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Three Identical Strangers (2018)

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Major Plot Spoilers to Follow in this Thread. 

This documentary was easy enough to follow, but I realized about a 1/3 of the way through that I wasn't tracking with it. 

Specifically, I didn't have the knee-jerk reaction of shock or outrage when the underlying study was revealed. This attitude was summed up by the brief interview with the guy who did some of the interviews for the study who said, "It was undoubtedly ethically wrong?"

Was it? I'm more than ready to agree that it was, but I'm curious what, say, Joel (as an adopted kid) or Andrew (psychological professional) have to say. 

At times, what was portrayed as wrong -- separating the kids, not telling the adoptive parents about siblings -- comes across as no more than standard practice at the time. While it seems misguided by today's standards, that's a bit different than knowing something is wrong and doing it anyway. I guess misrepresenting the study to the adoptive parents was wrong, since consent should be informed.

The film's thesis appears to be that nurture makes a difference and it implies from that conclusion that the one triplet's suicide could have been prevented had he been placed in a loving home...is that much different than blaming the death of a cancer patient on a study that gave him the placebo rather the treatment that proved to be more beneficial? (That is not even taking into account the fact that it is hard to take the anecdotal outcome of one participant and draw a confident conclusion from it. )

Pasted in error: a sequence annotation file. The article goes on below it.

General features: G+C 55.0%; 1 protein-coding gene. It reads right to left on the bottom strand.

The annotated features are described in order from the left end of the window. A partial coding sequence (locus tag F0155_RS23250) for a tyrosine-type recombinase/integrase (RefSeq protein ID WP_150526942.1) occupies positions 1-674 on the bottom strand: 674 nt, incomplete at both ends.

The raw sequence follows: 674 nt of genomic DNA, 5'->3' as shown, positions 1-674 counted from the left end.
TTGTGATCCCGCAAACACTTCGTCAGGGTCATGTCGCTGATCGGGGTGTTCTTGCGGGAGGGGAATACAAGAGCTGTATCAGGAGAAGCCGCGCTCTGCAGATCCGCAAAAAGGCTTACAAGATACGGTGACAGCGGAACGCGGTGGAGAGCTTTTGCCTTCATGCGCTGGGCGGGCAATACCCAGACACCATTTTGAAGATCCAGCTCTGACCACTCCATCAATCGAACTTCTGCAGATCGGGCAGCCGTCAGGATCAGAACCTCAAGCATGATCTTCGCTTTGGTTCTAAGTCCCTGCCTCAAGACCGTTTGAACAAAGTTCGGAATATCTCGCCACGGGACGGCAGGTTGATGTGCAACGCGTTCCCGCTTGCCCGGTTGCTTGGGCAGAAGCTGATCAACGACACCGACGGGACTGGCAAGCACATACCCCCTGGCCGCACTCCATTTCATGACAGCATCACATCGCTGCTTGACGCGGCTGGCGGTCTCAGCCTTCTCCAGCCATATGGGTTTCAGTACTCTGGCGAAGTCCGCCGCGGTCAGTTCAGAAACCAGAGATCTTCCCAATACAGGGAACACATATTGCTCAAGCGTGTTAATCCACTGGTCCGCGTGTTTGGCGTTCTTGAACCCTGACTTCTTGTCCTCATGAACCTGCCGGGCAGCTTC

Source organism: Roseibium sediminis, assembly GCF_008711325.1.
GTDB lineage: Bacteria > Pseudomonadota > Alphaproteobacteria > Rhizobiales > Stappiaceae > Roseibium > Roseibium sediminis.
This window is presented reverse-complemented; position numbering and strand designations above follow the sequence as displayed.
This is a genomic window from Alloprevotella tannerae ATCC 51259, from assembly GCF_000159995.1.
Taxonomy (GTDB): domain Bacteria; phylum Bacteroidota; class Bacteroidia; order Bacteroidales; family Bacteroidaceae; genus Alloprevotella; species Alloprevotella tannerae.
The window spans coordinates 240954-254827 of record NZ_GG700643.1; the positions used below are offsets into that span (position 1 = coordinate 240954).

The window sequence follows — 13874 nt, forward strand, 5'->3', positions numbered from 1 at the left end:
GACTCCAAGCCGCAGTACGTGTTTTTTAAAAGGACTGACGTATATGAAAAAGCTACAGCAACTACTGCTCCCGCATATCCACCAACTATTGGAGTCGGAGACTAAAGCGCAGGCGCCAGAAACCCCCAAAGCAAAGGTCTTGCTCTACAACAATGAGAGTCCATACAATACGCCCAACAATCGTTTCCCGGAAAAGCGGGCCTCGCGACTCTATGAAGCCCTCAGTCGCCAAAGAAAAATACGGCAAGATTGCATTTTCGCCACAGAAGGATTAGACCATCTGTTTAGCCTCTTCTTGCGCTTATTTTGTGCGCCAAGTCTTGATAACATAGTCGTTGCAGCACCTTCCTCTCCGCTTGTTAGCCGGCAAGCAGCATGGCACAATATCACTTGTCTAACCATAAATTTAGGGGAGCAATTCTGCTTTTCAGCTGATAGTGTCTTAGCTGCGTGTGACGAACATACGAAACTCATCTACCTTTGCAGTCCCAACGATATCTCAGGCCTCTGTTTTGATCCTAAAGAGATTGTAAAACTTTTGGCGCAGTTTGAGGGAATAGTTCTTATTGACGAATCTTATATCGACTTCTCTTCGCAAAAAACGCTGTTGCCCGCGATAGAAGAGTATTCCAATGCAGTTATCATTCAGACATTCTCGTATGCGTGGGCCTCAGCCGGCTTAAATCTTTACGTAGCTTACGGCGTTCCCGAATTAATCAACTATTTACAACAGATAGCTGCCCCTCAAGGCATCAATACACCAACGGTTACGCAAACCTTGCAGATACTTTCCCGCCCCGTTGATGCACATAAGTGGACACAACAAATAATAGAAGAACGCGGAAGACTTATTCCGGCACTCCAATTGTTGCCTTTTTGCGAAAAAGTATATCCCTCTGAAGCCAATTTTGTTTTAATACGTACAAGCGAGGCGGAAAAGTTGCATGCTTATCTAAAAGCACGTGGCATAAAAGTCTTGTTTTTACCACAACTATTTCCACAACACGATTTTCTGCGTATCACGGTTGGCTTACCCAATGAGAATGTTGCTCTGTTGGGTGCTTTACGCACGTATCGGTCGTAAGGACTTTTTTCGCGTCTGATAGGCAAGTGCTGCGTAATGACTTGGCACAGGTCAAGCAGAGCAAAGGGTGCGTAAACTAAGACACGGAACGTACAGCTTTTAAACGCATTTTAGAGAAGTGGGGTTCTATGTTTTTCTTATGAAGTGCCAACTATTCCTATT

But again, I don't want to argue that there was nothing wrong with the study so much as understand whether my own response was an anomaly. On the level of a human interest story, it worked for me. As an expose, it was less successful. I get the frustration of not being able to see the results, but then at the end we get a postscript saying that they were allowed to see the results and...no conclusions.

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Yeah, the lack of consent and outright deceit involved in the children's placement and the ongoing study posit this firmly in the unambiguously unethical category.  As a mental health professional, I found this reveal appalling.  Institutional review boards (IRBs) now routinely review study designs at the university or hospital level, and there's no way this study would pass muster nowadays.

In my ethics class in med school, we learned about past horrors like the Tuskegee syphilis experiments.  I wouldn't be surprised if this study finds its way into such classes.

As a documentary, however, I found this film unimpressive.  About 1/3 of it felt repetitive, and the film's structure after the first 30 min or so was amateurish.  I'm surprised it has such a high numbers on both Rotten Tomatoes and Metacritic. 

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